Sometimes, individuals and groups decide to stand up for something. In the case of many crop producers and the associations that represent them, they have decided to stand up for atrazine. Atrazine is a vital herbicide that is under attack by environmentalists, activist researchers, activist media and slick trial attorneys. These well-financed groups worked together last summer to garner enough attention to spur an unscheduled re-review of atrazine by the Environmental Protection Agency.
While farmers use atrazine in smaller and smaller concentrations, it is still an important tool to control weeds, especially in environmentally friendly “conservation” farming practices. For example, using no-till, an increasingly popular conservation farming practice, farmers leave the previous crop stubble on field and plant the next crop in that stubble. This practice reduces runoff and holds on to nutrients and other stuff that helps crop grow in the field. Atrazine’s ability to provide residual weed control makes no-till an option for many farmers. Without it, they’d better grease up the old plow. I read an apt quote on Twitter recently—“If EPA says bye-bye to atrazine, can we get cultivators rolling fast enough?”
Looking at the information above, it’s no wonder farmers and farm organizations are standing up for atrazine in a big way. It’s no wonder that they work with atrazine’s major manufacturer, Syngenta, to support this product.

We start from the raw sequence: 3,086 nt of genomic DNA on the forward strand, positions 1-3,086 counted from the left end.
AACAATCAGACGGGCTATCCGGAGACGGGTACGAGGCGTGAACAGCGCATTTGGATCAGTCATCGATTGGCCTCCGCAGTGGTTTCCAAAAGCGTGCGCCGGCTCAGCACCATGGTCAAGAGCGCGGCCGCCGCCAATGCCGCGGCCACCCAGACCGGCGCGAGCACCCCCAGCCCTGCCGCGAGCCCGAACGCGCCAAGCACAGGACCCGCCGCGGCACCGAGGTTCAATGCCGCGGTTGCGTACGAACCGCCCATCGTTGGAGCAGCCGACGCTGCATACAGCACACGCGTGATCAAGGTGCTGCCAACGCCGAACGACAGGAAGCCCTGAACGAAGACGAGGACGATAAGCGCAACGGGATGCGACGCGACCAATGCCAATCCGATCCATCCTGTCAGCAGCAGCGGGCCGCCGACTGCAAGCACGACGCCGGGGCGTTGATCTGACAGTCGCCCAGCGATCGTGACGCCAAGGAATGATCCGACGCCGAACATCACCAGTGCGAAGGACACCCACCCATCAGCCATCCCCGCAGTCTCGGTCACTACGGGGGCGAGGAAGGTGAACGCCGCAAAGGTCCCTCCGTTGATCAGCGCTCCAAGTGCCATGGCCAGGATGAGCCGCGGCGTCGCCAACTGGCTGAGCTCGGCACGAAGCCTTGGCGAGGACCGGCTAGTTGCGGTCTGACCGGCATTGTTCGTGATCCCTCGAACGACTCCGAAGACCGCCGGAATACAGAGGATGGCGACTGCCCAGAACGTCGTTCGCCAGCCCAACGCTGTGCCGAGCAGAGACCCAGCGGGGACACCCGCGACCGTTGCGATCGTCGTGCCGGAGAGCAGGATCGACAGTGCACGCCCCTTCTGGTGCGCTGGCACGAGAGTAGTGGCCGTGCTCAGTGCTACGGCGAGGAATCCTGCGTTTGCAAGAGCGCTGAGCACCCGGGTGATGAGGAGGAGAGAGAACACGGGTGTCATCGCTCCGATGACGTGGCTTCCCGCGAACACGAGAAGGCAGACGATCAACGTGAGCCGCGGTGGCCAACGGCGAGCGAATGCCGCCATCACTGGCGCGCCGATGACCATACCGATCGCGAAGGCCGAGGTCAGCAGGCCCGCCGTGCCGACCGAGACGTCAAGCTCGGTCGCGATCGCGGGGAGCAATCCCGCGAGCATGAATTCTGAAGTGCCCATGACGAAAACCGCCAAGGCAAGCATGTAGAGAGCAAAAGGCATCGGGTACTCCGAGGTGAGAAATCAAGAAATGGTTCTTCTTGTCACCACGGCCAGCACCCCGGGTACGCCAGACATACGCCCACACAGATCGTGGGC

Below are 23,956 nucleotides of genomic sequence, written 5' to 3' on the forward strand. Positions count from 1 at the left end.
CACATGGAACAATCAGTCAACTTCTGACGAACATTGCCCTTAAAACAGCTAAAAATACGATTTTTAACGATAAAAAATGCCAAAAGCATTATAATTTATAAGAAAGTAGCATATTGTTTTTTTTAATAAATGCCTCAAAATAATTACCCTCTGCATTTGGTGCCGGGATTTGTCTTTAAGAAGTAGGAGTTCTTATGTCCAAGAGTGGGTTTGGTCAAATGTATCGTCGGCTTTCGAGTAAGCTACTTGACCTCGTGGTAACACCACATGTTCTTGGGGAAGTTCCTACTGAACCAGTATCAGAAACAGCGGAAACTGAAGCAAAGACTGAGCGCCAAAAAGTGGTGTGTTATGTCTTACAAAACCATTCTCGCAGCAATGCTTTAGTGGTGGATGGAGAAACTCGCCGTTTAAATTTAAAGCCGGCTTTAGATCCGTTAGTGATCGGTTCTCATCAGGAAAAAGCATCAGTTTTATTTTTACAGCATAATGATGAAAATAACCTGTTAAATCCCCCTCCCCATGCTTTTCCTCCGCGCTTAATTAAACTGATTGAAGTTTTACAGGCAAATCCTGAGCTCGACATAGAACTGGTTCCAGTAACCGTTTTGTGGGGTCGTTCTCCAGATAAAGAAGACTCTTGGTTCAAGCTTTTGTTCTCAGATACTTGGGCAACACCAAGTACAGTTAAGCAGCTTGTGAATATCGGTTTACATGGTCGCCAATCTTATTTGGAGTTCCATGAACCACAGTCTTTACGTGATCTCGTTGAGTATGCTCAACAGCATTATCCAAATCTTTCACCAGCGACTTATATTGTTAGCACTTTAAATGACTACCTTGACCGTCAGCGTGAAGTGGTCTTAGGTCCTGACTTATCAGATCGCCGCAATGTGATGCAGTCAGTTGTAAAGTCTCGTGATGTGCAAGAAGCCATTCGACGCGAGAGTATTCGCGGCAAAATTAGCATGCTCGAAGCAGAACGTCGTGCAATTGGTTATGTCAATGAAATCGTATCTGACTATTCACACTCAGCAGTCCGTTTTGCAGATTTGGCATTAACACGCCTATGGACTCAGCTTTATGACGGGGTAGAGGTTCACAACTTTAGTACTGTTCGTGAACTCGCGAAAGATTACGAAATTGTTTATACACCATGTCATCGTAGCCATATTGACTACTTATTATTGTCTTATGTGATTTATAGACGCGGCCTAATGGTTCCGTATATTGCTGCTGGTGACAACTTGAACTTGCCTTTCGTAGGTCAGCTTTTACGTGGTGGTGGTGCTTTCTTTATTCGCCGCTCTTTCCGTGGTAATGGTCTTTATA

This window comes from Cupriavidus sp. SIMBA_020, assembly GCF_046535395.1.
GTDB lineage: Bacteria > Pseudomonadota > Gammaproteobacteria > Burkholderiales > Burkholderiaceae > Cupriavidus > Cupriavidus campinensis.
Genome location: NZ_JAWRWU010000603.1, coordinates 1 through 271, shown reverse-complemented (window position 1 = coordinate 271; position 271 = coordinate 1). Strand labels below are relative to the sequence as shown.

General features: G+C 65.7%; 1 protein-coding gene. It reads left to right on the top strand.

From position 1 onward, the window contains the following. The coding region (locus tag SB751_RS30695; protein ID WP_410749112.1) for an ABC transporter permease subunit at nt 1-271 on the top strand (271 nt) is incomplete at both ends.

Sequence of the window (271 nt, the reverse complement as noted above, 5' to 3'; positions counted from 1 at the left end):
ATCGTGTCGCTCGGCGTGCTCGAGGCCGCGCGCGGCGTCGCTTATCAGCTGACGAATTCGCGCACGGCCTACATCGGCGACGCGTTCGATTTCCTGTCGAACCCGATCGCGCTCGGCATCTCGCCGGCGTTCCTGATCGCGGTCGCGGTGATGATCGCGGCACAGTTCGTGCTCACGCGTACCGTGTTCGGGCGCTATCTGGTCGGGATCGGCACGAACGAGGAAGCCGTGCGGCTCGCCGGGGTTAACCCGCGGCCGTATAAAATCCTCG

But recently, many of those organizations have been served with subpoenas from big time trial attorney firms who are hoping to net millions of dollars in judgments from the state and federal court systems. These subpoenas require grower associations to turn over volumes of information to the courts regarding their growers, including all correspondence related to atrazine, Syngenta and even the Kansas Corn Growers Association.
The subpoenas come down to one thing, clear and simple: bullying. We can’t imagine what kind of useful information they hope to find by looking through membership records, leadership programs or who paid for the ice cream at a farmer’s meeting. But the threat of legal harassment might make an organization or an individual think twice about standing up for a product like atrazine.
Since the beginning of the Special Review of the triazine herbicides including atrazine in 1994, our growers have wanted one thing: a science-based outcome through EPA. Is throwing trial attorneys and frivolous subpoenas into the mix a game changer? Will farmers be intimidated and lose their will to support atrazine? The trial attorneys forgot one thing—farmers are uniquely independent. They stand up to wind, hail, drought, floods, pests and roller coaster markets on a regular basis. Slick attorneys are scary for sure, but we don’t scare that easily.
Jere White, Executive Director of the Kansas Corn Growers Association, Kansas Grain Sorghum Producers Association and is the Chairman of the Triazine Network, a nationwide coalition of growers and grower groups concerned with regulatory actions surrounding the triazine herbicides including atrazine.